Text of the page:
WIN: Factory Workers Secure $12K in Legal Challenge to Discrimination by Union and Employer against Non-Union Employees

    August 5, 2022 // Company and IAM officials cut blatantly illegal deal to deny 12 non-union members $1,000 bonuses because they oppose union affiliation James Cobaugh, Steele v. Louisville & N.R. Co. et al,

    Punching In: High Court Signals Coming Curbs on Agency Deference

    August 2, 2022 // The Supreme Court earlier this summer affirmed that agencies can’t regulate “major questions” with significant economic or political implications unless Congress explicitly gives them the power to do so, Given the court’s recently expanded view of what presents a “major question,” some attorneys say the conservative-majority court may next take a swipe at Chevron deference all together. And with the Biden administration’s ambitious regulatory agenda, the DOL’s moves to define an approach to independent contractor status, alter how prevailing wages are calculated, expand overtime pay protections, or issue most any other regulation could be more vulnerable to litigation if that happens. A revised version of President Joe Biden’s $94 billion bailout for union-backed pension plans will take effect next week, outlining a realistic path for hundreds of cash-strapped plans to pay benefits for the next 30 years. Michael Lotito, co-chair of Littler Mendelson PC’s Workplace Policy Institute,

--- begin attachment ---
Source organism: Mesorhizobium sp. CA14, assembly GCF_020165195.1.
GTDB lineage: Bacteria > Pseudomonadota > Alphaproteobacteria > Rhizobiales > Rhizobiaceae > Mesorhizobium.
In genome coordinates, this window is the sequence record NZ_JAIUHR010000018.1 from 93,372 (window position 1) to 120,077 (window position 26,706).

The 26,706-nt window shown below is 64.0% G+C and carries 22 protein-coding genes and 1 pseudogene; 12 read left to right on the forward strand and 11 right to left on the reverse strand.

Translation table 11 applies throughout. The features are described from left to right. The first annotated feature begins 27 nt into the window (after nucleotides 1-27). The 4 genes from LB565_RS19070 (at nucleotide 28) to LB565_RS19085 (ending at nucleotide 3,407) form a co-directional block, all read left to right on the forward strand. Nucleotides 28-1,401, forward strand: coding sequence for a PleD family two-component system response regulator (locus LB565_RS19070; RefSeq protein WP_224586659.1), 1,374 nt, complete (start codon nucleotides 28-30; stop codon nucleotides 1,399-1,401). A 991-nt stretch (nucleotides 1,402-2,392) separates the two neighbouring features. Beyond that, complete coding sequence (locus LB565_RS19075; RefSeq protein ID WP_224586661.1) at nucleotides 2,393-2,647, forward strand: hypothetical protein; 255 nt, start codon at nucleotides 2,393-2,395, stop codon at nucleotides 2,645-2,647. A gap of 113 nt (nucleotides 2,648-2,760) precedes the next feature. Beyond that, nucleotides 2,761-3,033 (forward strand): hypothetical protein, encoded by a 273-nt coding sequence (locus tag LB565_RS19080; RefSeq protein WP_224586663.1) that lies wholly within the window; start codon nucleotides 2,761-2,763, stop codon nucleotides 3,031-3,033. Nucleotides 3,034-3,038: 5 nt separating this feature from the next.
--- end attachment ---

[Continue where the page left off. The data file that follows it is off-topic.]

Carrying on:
Trucking Looks for New Owner-Operator Strategies as Independent Contractor Model is Threatened

    August 2, 2022 // Motor carriers that use owner-operators in California are working to re-evaluate their operations in order to meet strict restrictions on the use of independent contractors, as labor officials at the national level push to crack down on “employee misclassification” as well. Recent independent trucker protests that brought the Port of Oakland to a crawl gained plenty of media attention, but California Gov. Gavin Newsom’s office indicated a lack of concern. Landstar, Joe Rajkovacz with the Western States Trucking Association, oil and gas industry, two-check system, TransForce AB5 Dedicated Solutions Program, TransForce, New Jersey, Illinois, Washington, and New York,

    Opinion: States should protect caregivers’ Medicaid funds from union skims

    June 27, 2022 // Yet, while a number of states including Michigan have taken action to prohibit the dues skim, a May rule by the federal Department of Health and Human Services (HHS) reversed a Trump administration effort to stop the skim nationally. A separate 9th Circuit decision last week also continues to allow unions to trap home care providers into paying them. Robert and Patricia Haynes, cerebral palsy, Gov. Rick Snyder, Harris v. Quinn, Cindy Ochoa, most pro-union president ever,


    May 5, 2022 // If you work for a local, state or federal government entity – a public school district, city hall, a state agency or another government body – you have “Janus Rights”, or the right to decide whether you want to join a union at your workplace. If you decide union membership isn’t for you, then you are not obligated to pay the union at your workplace any kind of dues or fees. The U.S. Supreme Court reaffirmed workers’ rights regarding union membership and support on June 27, 2018, in the case Janus v. AFSCME.